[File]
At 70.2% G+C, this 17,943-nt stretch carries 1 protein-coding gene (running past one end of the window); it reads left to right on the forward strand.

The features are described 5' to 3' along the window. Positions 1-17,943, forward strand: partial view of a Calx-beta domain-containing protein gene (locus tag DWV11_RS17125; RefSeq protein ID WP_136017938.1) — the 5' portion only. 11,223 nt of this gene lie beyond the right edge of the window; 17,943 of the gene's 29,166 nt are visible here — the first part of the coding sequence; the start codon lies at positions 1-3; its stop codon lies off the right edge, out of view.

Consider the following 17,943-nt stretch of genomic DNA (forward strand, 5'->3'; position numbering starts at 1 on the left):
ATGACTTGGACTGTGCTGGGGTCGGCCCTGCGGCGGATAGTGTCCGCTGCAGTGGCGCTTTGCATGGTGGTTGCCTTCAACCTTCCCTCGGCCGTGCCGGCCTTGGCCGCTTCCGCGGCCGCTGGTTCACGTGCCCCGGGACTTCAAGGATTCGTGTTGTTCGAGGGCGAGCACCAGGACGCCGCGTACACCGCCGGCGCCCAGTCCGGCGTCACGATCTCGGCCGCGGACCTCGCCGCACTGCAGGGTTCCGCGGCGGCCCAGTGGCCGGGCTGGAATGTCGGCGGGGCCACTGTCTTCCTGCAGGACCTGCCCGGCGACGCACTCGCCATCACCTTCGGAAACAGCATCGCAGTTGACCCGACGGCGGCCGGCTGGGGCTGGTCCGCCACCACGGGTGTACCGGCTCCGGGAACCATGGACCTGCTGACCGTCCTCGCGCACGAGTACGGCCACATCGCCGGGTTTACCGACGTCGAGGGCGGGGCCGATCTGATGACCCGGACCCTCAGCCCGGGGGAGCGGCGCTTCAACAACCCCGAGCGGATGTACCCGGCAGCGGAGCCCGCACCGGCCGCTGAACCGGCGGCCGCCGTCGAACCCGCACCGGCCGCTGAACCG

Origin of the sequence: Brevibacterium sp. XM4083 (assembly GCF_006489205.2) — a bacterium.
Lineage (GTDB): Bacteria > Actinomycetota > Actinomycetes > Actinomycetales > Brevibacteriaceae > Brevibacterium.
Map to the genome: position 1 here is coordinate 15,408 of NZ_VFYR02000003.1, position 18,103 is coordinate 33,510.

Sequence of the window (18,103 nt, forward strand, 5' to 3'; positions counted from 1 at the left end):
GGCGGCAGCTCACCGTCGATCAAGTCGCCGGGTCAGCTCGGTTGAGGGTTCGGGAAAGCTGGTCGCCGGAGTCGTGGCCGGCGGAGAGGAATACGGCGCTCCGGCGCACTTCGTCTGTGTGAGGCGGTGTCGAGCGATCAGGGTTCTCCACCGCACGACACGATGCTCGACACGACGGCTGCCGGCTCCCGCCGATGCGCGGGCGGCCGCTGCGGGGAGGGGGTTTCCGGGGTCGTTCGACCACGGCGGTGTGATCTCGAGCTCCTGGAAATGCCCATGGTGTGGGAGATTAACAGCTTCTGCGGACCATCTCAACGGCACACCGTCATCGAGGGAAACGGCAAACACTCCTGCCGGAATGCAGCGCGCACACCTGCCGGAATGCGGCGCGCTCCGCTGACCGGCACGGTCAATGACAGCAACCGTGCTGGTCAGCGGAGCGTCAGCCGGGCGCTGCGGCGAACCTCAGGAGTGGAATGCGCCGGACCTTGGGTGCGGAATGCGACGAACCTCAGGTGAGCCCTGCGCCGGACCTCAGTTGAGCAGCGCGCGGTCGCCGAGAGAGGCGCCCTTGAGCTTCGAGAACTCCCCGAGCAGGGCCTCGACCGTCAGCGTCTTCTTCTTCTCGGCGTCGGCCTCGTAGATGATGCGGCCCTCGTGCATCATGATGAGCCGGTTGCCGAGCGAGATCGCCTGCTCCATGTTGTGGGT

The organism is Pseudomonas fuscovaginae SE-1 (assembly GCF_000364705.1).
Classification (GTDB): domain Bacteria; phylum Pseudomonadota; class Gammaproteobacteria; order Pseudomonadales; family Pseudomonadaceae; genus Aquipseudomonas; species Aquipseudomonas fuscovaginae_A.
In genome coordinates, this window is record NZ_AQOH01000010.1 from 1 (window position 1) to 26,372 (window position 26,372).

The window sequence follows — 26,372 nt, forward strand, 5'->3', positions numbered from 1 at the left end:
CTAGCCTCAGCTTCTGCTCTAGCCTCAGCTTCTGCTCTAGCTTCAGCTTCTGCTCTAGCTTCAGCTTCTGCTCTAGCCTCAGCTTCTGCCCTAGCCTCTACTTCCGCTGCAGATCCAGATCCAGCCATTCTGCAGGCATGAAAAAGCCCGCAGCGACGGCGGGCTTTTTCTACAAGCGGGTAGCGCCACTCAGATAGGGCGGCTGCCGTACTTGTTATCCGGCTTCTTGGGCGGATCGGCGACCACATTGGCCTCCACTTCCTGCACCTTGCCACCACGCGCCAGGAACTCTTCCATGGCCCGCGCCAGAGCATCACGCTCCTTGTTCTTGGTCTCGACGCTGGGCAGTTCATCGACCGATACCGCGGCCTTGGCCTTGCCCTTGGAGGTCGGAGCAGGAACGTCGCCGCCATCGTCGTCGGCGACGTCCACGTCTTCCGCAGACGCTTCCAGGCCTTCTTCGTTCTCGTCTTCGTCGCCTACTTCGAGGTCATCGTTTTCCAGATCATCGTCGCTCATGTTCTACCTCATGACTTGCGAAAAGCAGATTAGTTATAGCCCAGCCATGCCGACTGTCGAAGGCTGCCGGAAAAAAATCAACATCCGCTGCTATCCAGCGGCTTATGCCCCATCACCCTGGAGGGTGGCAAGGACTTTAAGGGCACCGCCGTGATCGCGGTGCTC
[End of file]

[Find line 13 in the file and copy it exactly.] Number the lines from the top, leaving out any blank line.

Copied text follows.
The window sequence follows — 26,372 nt, forward strand, 5'->3', positions numbered from 1 at the left end: